Ah, see, that's all you had to say. I was under the misconception that you were a PC gamer (this being a PC gaming site and all) and as such, you'd have up-to-date hardware.
Well, in that case I apologize for what I said earlier, 'bro.
I'd hardly call upgraded hardware indicative per se of dedication to the platform.
nVidia and ATI would certainly disagree with you, especially if you were a gamer in the late '90s until a few years ago. In fact, I seem to recall a few debates (where you participated, IIRC) where the whole discussion centered around gamers being a main driving force for technology advancement for the PC.
The past few years haven't given us PC gamers much of a reason to upgrade.
Which is more or less the reason I haven't bought new hardware for my desktop in so long...to be honest, I'm due to buy a new machine regardless.
I think the fact that any of us are here on a (mostly) PC gaming news site is evidence enough.
Shrug. Games are games, regardless the platform.
1) PC has better graphics, framerates and controls.
And the hassles of upgrading, the inconsistencies of developer support, the constant patching, half-baked releases, etc. As for controls, meh. Preference for a keyboard and mouse on a console release of Fallout 3 or Bioshock is desired even by me, but it's negligible.
2) PC has mods.
No argument there.
3) Most 360 and PS3 games inevitably come out on the PC (where they are better most of the time).
Better in what way? Graphically? Again, I could care less. Controls? Depends on how well implemented they are, but on the whole I'd rather play something like GTA IV or MSG (which isn't out on the PC as of yet) than a keyboard. It's just preference.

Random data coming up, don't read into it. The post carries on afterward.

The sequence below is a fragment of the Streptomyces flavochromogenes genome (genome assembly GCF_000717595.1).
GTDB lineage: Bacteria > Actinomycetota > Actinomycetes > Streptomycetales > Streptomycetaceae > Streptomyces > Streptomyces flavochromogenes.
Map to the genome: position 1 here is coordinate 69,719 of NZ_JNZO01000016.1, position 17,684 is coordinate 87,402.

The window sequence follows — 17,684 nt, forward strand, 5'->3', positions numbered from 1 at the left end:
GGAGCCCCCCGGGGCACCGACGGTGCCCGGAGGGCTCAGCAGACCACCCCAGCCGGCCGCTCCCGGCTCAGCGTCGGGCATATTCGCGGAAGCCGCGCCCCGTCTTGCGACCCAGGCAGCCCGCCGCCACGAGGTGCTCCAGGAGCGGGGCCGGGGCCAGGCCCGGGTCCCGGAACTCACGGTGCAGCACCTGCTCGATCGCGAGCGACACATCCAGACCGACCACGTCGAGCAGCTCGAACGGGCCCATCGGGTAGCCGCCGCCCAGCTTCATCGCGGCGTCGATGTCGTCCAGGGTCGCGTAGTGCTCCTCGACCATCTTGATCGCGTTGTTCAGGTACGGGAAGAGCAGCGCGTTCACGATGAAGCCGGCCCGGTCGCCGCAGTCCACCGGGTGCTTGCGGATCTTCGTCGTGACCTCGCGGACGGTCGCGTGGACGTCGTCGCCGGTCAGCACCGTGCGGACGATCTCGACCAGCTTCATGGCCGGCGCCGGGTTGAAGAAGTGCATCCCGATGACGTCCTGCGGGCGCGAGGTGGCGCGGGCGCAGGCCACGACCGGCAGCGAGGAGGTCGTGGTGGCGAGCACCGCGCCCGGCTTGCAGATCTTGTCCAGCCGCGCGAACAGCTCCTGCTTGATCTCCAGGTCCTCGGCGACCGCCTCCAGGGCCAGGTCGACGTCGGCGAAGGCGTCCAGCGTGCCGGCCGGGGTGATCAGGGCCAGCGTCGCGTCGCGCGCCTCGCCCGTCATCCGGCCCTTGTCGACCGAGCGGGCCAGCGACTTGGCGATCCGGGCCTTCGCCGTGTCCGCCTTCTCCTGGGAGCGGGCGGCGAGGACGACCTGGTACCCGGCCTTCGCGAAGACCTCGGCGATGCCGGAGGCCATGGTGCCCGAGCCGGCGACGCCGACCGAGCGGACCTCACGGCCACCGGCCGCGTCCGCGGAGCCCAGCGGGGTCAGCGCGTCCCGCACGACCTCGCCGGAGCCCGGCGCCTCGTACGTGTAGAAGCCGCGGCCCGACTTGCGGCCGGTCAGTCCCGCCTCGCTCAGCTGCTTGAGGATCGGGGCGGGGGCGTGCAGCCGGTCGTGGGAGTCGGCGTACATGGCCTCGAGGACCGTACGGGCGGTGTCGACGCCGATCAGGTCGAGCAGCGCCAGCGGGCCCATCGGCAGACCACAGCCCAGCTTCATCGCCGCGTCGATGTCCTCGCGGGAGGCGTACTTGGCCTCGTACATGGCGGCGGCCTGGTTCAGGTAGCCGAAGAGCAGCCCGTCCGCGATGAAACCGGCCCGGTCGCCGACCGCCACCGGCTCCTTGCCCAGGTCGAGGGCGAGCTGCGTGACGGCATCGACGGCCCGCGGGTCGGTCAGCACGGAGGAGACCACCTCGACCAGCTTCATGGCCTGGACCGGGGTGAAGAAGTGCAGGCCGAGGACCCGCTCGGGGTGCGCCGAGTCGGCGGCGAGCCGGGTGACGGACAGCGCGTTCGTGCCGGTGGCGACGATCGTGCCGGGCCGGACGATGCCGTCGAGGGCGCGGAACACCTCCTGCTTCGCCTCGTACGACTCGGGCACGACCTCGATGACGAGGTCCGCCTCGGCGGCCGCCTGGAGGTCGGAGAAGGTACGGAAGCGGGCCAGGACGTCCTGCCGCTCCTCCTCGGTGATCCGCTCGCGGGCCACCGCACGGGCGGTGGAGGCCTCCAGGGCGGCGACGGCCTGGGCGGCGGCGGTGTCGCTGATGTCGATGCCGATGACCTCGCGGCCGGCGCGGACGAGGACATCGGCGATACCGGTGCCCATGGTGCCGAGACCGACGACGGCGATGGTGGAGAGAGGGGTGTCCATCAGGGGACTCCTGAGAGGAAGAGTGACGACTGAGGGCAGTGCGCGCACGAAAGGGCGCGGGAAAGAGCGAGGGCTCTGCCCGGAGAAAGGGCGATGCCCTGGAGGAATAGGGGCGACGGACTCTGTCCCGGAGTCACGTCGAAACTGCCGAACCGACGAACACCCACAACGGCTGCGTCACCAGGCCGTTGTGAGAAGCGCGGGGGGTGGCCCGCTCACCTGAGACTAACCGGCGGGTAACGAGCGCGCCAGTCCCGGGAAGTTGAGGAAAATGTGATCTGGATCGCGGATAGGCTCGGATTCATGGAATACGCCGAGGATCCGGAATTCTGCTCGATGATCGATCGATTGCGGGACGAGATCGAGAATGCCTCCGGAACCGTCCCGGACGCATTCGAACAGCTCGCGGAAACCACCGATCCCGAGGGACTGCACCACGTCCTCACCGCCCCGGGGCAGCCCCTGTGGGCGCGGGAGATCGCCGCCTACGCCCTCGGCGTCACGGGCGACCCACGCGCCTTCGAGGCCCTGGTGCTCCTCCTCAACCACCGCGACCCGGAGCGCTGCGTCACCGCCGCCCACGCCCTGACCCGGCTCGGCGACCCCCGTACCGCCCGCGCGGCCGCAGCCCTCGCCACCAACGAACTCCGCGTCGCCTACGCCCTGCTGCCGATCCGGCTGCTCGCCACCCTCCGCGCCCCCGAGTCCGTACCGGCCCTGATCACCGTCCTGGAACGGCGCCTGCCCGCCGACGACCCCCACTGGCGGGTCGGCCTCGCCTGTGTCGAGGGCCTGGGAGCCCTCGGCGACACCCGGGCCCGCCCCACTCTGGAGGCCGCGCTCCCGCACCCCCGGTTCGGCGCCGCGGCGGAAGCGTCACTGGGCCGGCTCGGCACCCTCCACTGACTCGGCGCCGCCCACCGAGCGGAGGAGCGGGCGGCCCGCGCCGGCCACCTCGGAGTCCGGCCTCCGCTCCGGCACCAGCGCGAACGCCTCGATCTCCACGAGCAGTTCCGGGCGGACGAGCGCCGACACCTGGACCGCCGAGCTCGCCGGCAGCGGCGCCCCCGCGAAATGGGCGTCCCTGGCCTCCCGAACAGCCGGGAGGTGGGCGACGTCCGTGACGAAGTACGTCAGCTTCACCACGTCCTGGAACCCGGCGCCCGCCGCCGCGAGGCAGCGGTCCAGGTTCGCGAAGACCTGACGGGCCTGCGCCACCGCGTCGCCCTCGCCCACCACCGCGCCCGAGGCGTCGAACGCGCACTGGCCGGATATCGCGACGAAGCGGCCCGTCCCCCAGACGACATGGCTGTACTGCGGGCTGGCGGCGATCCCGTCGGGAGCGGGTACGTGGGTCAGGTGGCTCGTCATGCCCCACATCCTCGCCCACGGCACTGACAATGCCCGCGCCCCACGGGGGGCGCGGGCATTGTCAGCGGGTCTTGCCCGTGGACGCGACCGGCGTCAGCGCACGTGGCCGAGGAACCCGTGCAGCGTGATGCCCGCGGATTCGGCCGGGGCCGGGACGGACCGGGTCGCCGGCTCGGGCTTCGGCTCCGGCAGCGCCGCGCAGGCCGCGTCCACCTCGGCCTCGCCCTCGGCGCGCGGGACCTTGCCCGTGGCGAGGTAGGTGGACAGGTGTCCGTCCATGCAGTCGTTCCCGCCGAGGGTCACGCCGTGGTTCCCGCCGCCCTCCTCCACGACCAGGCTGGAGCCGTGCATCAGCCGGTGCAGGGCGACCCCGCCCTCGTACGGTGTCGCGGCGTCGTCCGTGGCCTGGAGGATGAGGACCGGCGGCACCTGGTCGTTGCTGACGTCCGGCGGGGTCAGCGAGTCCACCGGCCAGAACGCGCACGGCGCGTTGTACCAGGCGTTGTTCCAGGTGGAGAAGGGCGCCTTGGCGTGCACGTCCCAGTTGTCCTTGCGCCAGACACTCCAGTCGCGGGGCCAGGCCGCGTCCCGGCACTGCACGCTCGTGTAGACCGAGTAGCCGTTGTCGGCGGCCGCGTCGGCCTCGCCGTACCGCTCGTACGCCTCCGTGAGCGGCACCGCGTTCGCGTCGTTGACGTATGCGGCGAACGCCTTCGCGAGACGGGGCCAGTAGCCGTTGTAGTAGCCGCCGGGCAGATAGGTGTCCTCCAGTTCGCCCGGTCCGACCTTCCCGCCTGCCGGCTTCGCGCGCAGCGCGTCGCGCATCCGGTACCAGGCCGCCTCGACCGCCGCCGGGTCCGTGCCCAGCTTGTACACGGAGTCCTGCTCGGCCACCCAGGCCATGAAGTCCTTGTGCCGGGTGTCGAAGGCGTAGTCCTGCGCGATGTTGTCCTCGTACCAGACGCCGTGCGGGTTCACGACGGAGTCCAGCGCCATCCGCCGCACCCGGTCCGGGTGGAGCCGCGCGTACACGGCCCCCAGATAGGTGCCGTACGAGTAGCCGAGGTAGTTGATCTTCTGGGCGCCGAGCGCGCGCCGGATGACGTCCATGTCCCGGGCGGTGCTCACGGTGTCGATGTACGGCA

4) Each console game costs $10-20 more than its PC equivalent. If you buy ten games a year, you're spending least $100 more.
If the release is even available on the PC, then the price comparison applies. As it stands, the vast majority of console games have not made the port to PC. But then, too, that is if you buy brand-new product. Gamestop stores are a great for picking up after-market games.
. With most high-end games being console ports, the need to upgrade your rig on a regular basis is decreasing and a good machine will last you years.http://www.gamasutra.com/php-bin/news_index.php?story=23742
It still seems as if PC-centric FPS are still heading towards needing higher and higher powered machines. System requirements for most games have seemed to level off the last couple of years, though. The thing is, and central to my main point, is I don't have to even consider upgrading anyway
. The console's already there, my flat-panel TV can handle a 1080p signal (my only gripe with console graphics being I wish more studios would go beyond 720p, but meh), it's all right there. No tinkering with a potentially faulty PC product. No mods, but it's a trade-off.
Aside from that, a PC isn't just for gaming and serves many other purposes. So no, a brand new $800-1000 gaming PC seems like a much better investment than a $300-500 console + $10-20 extra per game + $60/year if you use Xbox Live.
Eh, I'm guessing you're talking about purposes that are so basic and rudimentary I can, and do, from my phone? Like browse the internet or chat or write email? The phone will never replace my PC or notebook for things like that, but I'm hardly tied down to it either. The $800-$1k "investment" in a computer is something I don't even have to consider, because alas, I already have the equipment for it.
As for Xbox live, I'm sorry, never bought into it and never will, just because of Live. Your statement about that is very true - it simply costs money to use it. On the other hand, it costs nothing to use PSN for multiplayer games, so the point is moot
But Fallout 3 and Bioshock were visually better on the PC
I couldn't tell much difference, TBH. But then I really didn't care at the time (and I still don't). The game played great on the PS3. The only thing I'm heartbroken over is the DLCs exclusive to the 360, but then again...nah, I don't lose that much sleep over it.